That photo of the child with the poster is heartbreaking. This is a very good piece and I like that it deals with the seemingly irrational hope so many Obama-supporters are feeling in the face of many hopeless situatons. The message that the work is just beginning cannot be stated too many times or loudly enough.

TKS said...

I agree that now it is time to leave the style and get to the substance and I agree that words are easy, but I think the President needed the words and his skill with them to get us all so amped, I don't think anybody I know has felt this way about a politician in our lifetimes so while I am cautious I think that he won't let us down and this is not a symbolic victory, it's the real deal.

Anonymous said...

I understand where you're coming from--in terms of the "hangover" of your withered optimism. But--is it possible, could it be--maybe, this time we won't be disappointed? Yes it's naive but can so many of us be so swept up in something that is really just smoke and mirrors? I don't agree that the contagious energy the President has aroused was solely identity politics. I think he tapped into a need many of us didn't know we had or had forgotten about. A need to feel included and necessary.

Have To Ask said...

I have to ask: What is it like dating a Republican at this particular moment?? I was thinking that, living in the Bay Area, I don't know one person anymore who is a Republican (I am originally from Ohio where the opposite was true).

Anonymous said...

Is that true? About Pakistan? I didn't know that.

TH said...

Great piece and I couldn't agree more. When I talk with friends outside the U.S., while they are happy that we now have a reasonably intelligent leader of our country, they can't really understand our obsession with the man. I try to explain to them how weary we are after the last 8 years but somehow this rings hollow to them. Luckily, it seems like Obama agrees that we need to maintain a "critical eye" we need to maintain--one of his first actions today was to revamp the ethical code of conduct, and look at how transparent his administration is being in terms of decision making. So while I agree that now is not the time to blindly follow and that the man is obviously not infallible, I think the signs are good for real change.

Veena said...

This is great that so many people are thinking about what this Presidency means, whether you agree with me or not. And thanks very much to Deepa for posting this.

Yes, it is true about Pakistan:
http://www.reuters.com/article/domesticNews/idUSN0132206420070801

About dating a Republican . . .it is great . . . and has really resulted in personal growth on my part. People are so much more than how they define themselves through category.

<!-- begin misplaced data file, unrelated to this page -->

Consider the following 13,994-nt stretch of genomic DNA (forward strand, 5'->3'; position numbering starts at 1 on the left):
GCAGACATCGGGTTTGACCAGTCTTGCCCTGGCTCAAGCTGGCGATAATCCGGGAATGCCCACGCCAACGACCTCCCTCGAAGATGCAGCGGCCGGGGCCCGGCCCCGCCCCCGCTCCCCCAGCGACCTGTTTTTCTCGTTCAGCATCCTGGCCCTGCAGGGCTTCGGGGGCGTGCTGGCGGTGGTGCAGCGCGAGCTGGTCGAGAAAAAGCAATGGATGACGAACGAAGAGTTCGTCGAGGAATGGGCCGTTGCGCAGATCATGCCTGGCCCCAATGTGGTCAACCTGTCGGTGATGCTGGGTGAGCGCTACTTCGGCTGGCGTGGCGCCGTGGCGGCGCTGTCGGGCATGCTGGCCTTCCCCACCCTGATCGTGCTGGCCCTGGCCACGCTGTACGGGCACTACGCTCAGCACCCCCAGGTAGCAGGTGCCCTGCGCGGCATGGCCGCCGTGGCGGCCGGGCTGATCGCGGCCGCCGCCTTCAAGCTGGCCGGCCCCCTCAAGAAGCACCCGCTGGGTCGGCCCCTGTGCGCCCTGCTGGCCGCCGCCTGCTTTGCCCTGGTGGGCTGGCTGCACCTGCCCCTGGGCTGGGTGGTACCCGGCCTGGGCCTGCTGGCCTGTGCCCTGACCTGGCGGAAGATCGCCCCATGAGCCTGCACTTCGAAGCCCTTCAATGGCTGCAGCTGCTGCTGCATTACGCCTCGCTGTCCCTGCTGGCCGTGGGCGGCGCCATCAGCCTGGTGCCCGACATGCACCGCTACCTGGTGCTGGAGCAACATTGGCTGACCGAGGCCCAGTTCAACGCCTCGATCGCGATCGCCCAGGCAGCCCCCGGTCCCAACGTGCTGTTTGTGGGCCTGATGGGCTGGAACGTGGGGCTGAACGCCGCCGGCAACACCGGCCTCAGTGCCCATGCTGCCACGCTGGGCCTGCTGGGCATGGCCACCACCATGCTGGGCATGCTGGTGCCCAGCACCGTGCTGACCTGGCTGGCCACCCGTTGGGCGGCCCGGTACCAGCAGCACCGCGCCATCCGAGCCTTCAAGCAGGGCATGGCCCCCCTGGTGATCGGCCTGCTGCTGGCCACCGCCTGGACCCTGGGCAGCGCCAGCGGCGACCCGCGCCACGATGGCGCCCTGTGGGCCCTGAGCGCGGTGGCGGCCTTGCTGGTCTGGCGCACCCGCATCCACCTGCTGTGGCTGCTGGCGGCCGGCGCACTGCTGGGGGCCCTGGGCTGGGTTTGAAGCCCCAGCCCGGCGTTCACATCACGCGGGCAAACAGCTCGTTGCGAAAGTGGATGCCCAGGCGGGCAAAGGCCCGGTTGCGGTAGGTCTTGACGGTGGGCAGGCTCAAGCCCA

I've learned to understand the people closest to me not by their politics but by how they treat those that they love. And for me, there is something deeply political in that. I've dated guys who share my political values -- but who don't necessarily live their lives by them.

Anonymous said...

I agree with you that token representation is meaningless. But I disagree that Obama is, or ever was, just token...

As for dating a republican: This always intrigues me! Tell me, everything else equal, wouldn't you rather he be a Democrat? I know it's not a fair question but I am always so intrigued by couples who have such divergent viewpoints.

Impressed said...

Veena,
What came through to me in your post is your commitment to those who are less fortunate. The photo of the little Palestinian kid is absolutely heartbreaking, as are scenes of Gaza after the butchery there. We need people like you out there to speak up against the tide--against the wave of pro-Israel support that dominates this country. Obama may not be the person who will make a difference, but the fact that he is president is a symbol of what is possible. Again, thank you for your amazing post.

Anonymous said...

I'm not sure what exactly convinces you that Israel is the "bad guy" here. If a terrorist organization (that has outlined the destruction of your state as one of the primary goals in its charter) fires 10,000 rockets at you over the last 8 years, don't you have the right to strike back? Are you supposed to wait till they finally kill you?

Yes...the loss of human life is horrific. But you have to realize that the situation that Israel faces in Gaza is not that different than the situation between India and Pakistan.

Anonymous said...

Just to give you a sense of the brutal terrorist mentality:

Palestinian Mickey Mouse:
http://www.youtube.com/watch?v=TrieBhaGgHM&feature=related

Pakistani Public Schools:
http://news.yahoo.com/s/csm/20090121/wl_csm/opaktext_1

Hindu girls in Bagladesh
http://www.hinduhumanrights.org/Bangladesh/rapendishonour.htm